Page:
For more than 35 years, the Colorado attorneys at the The Law Offices of Rodger C. Daley and Associates have helped families navigate complex matters such as divorce and criminal defense. Our lawyers invest time, energy and resources in order to secure favorable outcomes for our clients. To schedule an appointment, call our office in Denver at 720-773-5708 or fill out the form below.

The Law Offices of Rodger C. Daley and Associates
724 East 19th Avenue
Denver, CO 80203
Phone: 720-773-5708
Fax: 303-539-0706
Map and Directions

How to handle a business in a divorce

Owning a business is an integral part of your life – something you don’t want to give up until you’re ready. When you’re a business owner in the middle of a divorce, you may have concerns about what the divorce will mean for your business.

Most businesses are marital property during a divorce, meaning it is eligible for division between both spouses. Even if you’re the owner of your business, your business profits contributed to the livelihood of you and your spouse, or that your spouse helped with business plans or ideas. And if your spouse worked at the business in any role, it will also be marital property.

In Colorado, asset division is determined through a process called equitable division. This does not guarantee an equal division between the two spouses; instead, one spouse may receive a higher percentage of the assets than the other. When it comes to your business, you might not want to give your spouse any portion of something you built with your hard work.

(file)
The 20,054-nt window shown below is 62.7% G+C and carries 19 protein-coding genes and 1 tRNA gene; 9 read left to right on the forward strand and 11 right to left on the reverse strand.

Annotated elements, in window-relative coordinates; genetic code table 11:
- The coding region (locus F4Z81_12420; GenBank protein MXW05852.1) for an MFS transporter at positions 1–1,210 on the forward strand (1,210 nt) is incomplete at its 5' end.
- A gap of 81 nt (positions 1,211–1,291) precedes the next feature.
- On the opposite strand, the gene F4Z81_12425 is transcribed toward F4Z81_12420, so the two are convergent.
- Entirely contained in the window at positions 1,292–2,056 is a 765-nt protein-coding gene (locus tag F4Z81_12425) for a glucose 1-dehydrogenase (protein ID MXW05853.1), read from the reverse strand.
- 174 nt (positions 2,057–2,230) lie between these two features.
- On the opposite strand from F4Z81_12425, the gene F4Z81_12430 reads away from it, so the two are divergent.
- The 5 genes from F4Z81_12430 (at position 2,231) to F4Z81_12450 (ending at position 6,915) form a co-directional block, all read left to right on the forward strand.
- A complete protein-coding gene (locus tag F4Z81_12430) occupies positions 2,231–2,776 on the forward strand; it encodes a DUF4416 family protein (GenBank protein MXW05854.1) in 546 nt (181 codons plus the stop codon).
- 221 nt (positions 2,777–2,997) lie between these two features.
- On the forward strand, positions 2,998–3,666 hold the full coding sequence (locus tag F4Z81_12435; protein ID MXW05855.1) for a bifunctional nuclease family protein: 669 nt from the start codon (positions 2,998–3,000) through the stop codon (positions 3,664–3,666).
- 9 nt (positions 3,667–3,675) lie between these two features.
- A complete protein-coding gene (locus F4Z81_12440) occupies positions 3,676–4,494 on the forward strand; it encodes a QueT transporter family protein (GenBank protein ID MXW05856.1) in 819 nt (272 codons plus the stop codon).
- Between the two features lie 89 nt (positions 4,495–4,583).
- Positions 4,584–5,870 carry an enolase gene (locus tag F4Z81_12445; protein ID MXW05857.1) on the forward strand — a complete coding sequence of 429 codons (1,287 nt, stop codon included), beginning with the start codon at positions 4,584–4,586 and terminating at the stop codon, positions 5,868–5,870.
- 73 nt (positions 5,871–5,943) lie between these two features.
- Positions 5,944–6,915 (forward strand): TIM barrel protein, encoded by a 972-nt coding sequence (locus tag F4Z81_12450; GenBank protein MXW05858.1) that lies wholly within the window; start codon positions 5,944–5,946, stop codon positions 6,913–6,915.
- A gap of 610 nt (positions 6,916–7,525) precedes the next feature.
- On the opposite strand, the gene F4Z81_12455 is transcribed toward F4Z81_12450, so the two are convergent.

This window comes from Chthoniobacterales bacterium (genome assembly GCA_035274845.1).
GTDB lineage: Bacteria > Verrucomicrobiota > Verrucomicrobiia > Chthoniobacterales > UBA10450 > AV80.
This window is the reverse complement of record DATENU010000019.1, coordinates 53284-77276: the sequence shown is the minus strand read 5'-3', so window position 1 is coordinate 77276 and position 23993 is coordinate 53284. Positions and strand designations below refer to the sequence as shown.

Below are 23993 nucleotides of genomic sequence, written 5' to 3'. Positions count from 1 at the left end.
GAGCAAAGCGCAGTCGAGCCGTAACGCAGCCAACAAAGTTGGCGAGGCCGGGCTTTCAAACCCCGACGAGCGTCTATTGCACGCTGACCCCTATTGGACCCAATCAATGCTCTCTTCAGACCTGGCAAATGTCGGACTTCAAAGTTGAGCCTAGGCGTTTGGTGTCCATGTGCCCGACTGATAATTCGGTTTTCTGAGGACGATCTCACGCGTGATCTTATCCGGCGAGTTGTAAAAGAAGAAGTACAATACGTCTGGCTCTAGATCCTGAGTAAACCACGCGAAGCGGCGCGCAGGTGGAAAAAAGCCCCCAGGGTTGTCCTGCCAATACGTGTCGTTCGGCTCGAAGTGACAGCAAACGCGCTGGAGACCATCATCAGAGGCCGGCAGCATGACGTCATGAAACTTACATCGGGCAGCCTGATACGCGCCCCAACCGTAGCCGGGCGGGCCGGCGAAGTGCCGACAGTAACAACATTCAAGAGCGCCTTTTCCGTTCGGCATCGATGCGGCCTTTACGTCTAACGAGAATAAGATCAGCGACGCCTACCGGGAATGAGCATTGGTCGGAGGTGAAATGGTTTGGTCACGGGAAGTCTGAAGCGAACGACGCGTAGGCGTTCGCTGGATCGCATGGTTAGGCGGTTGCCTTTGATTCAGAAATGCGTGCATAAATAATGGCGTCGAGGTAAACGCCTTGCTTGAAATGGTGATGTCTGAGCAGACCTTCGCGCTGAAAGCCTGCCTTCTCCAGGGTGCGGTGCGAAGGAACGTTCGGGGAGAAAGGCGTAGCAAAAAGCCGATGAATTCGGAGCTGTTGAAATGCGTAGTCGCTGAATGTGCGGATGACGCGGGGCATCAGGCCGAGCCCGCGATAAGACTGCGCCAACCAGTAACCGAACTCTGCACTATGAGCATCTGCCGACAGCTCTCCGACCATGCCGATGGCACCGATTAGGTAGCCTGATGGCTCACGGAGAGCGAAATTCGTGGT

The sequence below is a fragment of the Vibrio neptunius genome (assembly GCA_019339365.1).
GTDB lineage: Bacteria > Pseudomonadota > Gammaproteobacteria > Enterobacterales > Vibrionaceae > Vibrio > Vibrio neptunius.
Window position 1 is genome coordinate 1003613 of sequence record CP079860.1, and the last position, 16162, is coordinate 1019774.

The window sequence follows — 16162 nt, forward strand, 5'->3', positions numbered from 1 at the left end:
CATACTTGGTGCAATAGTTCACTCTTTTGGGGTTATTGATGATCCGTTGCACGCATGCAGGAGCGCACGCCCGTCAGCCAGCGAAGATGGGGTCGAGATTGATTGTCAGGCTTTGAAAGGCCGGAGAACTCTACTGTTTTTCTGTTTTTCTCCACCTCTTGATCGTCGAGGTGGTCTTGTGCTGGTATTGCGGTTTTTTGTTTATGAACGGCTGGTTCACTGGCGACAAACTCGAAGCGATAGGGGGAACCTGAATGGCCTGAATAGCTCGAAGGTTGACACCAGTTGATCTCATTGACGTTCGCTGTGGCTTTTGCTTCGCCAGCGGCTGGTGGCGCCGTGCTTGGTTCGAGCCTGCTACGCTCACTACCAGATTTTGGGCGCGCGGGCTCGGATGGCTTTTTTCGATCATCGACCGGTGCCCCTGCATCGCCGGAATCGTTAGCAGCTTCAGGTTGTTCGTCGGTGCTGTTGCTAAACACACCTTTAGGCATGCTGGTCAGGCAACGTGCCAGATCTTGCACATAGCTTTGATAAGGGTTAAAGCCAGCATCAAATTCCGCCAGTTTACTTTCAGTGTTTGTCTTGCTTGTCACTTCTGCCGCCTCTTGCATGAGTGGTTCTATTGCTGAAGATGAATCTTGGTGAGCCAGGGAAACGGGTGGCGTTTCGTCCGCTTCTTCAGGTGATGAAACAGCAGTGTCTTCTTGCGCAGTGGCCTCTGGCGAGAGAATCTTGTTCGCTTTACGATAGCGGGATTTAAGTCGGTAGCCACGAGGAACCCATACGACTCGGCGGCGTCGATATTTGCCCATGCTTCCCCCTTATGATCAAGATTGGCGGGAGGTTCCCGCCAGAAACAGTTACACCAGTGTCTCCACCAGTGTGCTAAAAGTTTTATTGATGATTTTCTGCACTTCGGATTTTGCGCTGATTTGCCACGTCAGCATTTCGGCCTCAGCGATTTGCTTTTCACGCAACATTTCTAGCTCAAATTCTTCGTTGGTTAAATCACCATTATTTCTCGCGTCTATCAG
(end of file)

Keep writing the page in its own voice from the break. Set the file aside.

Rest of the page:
However, you will have to figure out a way to divide the business with your spouse. Here are a few options available for you:

  • You keep the company. Chances are you want to keep your business. You put years of effort into creating and developing your company, and you’re not willing to let it go just yet. If you want to keep your business entirely, you can buy out your spouse’s share or offer to give your spouse a higher percentage of other assets, such as your retirement funds.
  • You both keep the company. If you and your spouse were both equally involved in the business, your spouse might not want to leave the company either. In this instance, you may consider keeping the company, but it’s important to remember that if your relationship is already rocky, it can make working together difficult.
  • You sell the company. As a final choice, you can sell the business to a third-party buyer and split the profits cleanly with your spouse. If you genuinely want to keep your business, this is probably the last resort when other options don’t pan out the way you expect.

Divorce is hard enough as it is, but with a business involved, it can become even more complicated. With these options in mind, however, you should be able to navigate the divorce proceedings efficiently to ensure your business continues to stay the way you want.

Archives

FindLaw Network